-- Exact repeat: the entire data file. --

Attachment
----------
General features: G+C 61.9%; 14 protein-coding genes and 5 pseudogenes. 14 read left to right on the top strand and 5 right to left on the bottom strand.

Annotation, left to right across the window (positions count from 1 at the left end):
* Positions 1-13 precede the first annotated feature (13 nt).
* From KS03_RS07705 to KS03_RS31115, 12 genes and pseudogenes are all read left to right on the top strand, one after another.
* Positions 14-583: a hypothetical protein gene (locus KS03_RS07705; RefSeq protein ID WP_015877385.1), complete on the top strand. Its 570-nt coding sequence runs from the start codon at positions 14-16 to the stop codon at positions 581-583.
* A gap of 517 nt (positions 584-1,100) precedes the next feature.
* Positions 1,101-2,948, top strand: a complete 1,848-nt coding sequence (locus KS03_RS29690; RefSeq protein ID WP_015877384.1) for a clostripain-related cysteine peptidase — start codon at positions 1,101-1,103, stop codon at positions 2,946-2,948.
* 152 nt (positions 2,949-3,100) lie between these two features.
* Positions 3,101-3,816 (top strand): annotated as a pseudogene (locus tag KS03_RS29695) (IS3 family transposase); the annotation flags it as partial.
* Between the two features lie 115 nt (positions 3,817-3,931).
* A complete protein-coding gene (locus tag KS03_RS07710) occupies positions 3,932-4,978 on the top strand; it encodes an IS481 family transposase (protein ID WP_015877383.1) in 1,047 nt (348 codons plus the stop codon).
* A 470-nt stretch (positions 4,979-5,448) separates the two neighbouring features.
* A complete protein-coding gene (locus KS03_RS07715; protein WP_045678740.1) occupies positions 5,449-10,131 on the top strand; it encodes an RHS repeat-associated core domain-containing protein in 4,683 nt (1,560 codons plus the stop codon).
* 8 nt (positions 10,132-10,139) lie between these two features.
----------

General features: G+C 61.9%; 14 protein-coding genes and 5 pseudogenes. 14 read left to right on the top strand and 5 right to left on the bottom strand.

Annotation, left to right across the window (positions count from 1 at the left end):
* Positions 1-13 precede the first annotated feature (13 nt).
* From KS03_RS07705 to KS03_RS31115, 12 genes and pseudogenes are all read left to right on the top strand, one after another.
* Positions 14-583: a hypothetical protein gene (locus KS03_RS07705; RefSeq protein ID WP_015877385.1), complete on the top strand. Its 570-nt coding sequence runs from the start codon at positions 14-16 to the stop codon at positions 581-583.
* A gap of 517 nt (positions 584-1,100) precedes the next feature.
* Positions 1,101-2,948, top strand: a complete 1,848-nt coding sequence (locus KS03_RS29690; RefSeq protein ID WP_015877384.1) for a clostripain-related cysteine peptidase — start codon at positions 1,101-1,103, stop codon at positions 2,946-2,948.
* 152 nt (positions 2,949-3,100) lie between these two features.
* Positions 3,101-3,816 (top strand): annotated as a pseudogene (locus tag KS03_RS29695) (IS3 family transposase); the annotation flags it as partial.
* Between the two features lie 115 nt (positions 3,817-3,931).
* A complete protein-coding gene (locus tag KS03_RS07710) occupies positions 3,932-4,978 on the top strand; it encodes an IS481 family transposase (protein ID WP_015877383.1) in 1,047 nt (348 codons plus the stop codon).
* A 470-nt stretch (positions 4,979-5,448) separates the two neighbouring features.
* A complete protein-coding gene (locus KS03_RS07715; protein WP_045678740.1) occupies positions 5,449-10,131 on the top strand; it encodes an RHS repeat-associated core domain-containing protein in 4,683 nt (1,560 codons plus the stop codon).
* 8 nt (positions 10,132-10,139) lie between these two features.